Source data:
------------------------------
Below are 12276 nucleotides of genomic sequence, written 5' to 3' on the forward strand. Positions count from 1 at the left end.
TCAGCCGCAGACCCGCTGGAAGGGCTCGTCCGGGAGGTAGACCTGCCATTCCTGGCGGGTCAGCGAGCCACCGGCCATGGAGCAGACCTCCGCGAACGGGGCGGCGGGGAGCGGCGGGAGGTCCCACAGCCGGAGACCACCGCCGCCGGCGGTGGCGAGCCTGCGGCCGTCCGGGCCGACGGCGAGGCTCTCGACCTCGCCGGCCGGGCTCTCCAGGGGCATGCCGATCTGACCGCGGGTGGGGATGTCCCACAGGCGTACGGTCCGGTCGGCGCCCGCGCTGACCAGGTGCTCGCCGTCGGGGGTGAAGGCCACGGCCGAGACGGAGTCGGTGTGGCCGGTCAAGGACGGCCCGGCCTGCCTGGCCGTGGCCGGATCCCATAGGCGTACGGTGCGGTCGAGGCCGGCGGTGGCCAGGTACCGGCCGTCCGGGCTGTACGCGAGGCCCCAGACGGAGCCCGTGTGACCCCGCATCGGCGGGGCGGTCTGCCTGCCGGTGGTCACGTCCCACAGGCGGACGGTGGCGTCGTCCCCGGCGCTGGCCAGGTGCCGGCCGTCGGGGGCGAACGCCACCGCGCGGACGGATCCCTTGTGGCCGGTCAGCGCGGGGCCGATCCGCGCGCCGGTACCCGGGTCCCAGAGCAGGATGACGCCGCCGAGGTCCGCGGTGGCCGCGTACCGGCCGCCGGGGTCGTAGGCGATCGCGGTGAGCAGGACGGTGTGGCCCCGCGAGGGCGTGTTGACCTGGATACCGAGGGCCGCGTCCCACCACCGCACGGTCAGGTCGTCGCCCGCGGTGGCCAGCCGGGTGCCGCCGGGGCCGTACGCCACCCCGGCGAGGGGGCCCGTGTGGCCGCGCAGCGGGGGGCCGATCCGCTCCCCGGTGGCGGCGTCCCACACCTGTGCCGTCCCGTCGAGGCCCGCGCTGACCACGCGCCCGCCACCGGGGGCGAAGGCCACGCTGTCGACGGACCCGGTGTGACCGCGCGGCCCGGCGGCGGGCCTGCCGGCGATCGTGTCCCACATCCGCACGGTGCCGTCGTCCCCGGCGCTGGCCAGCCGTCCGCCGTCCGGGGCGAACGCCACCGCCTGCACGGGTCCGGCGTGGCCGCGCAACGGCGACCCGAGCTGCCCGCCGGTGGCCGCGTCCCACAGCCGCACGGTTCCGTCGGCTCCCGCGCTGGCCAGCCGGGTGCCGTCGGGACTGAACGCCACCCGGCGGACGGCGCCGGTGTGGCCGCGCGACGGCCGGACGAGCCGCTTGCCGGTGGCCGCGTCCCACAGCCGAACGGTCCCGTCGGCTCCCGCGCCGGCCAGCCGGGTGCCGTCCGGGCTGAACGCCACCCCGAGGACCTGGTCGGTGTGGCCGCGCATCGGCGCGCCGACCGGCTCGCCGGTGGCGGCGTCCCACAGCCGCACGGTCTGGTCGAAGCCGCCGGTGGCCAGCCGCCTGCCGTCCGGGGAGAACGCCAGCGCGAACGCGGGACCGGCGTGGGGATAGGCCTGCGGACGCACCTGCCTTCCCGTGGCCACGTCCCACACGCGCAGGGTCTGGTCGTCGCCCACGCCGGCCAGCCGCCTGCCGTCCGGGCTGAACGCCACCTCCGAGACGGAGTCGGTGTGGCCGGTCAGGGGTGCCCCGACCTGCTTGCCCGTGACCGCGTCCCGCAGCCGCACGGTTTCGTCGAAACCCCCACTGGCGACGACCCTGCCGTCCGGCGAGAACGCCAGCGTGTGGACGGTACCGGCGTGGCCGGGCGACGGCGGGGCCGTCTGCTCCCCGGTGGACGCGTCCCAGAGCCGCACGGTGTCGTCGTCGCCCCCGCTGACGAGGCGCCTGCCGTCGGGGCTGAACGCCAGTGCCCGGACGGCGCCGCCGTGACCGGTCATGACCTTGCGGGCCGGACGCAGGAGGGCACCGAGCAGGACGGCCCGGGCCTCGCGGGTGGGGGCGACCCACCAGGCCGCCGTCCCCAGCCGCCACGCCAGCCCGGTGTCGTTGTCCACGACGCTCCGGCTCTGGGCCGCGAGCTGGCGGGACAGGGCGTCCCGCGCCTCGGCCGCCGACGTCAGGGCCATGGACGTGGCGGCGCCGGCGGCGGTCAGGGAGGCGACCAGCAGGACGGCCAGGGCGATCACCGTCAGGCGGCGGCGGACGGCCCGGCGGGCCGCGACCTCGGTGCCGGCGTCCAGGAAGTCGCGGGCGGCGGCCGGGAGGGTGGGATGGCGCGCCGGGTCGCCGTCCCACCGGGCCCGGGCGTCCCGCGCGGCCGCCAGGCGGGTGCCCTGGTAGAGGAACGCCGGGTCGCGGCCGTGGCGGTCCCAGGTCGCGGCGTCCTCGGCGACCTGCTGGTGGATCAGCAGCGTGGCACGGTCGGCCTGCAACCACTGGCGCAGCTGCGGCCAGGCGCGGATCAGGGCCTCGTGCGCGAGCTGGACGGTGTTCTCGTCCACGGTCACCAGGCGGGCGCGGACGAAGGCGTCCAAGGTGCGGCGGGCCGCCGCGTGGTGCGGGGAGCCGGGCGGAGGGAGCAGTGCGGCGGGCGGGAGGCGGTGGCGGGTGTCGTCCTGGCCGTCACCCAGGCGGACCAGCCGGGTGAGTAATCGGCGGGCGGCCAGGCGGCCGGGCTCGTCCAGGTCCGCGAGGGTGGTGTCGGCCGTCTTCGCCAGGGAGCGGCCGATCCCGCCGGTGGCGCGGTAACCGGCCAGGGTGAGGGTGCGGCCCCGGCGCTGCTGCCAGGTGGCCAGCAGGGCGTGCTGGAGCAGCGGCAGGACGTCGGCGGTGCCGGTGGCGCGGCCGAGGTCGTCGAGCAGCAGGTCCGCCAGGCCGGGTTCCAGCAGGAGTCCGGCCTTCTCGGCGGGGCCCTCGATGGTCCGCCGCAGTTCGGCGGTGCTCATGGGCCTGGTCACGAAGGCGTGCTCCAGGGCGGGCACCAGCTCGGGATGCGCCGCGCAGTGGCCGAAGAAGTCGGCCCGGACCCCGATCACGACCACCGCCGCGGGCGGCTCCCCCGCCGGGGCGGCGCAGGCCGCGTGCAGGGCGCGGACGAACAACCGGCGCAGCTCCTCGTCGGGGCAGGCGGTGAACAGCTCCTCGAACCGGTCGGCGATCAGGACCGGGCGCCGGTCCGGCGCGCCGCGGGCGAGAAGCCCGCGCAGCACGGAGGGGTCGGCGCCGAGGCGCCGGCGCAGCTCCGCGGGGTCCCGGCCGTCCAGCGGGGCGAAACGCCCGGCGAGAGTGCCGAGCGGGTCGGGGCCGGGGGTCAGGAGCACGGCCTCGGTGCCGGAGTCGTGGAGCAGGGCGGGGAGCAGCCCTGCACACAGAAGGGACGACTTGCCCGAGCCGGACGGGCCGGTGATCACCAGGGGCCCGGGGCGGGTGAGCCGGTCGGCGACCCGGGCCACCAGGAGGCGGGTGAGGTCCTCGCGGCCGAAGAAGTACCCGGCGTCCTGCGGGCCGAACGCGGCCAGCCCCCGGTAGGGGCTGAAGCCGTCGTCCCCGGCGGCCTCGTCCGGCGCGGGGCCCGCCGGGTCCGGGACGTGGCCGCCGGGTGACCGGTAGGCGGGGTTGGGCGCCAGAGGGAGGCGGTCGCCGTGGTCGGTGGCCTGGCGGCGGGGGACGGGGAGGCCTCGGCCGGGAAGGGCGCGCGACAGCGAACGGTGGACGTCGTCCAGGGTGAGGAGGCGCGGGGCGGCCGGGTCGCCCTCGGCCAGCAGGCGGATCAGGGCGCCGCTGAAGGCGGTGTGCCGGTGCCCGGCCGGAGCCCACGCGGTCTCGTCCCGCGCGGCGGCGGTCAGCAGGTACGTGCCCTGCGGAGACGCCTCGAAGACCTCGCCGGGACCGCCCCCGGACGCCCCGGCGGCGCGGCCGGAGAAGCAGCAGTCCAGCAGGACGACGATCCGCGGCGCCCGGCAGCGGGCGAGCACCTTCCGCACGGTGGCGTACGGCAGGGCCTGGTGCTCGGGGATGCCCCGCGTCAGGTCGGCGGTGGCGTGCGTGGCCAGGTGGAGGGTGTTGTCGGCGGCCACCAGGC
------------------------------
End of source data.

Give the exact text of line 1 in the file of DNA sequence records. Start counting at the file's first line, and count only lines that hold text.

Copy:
Below are 12276 nucleotides of genomic sequence, written 5' to 3' on the forward strand. Positions count from 1 at the left end.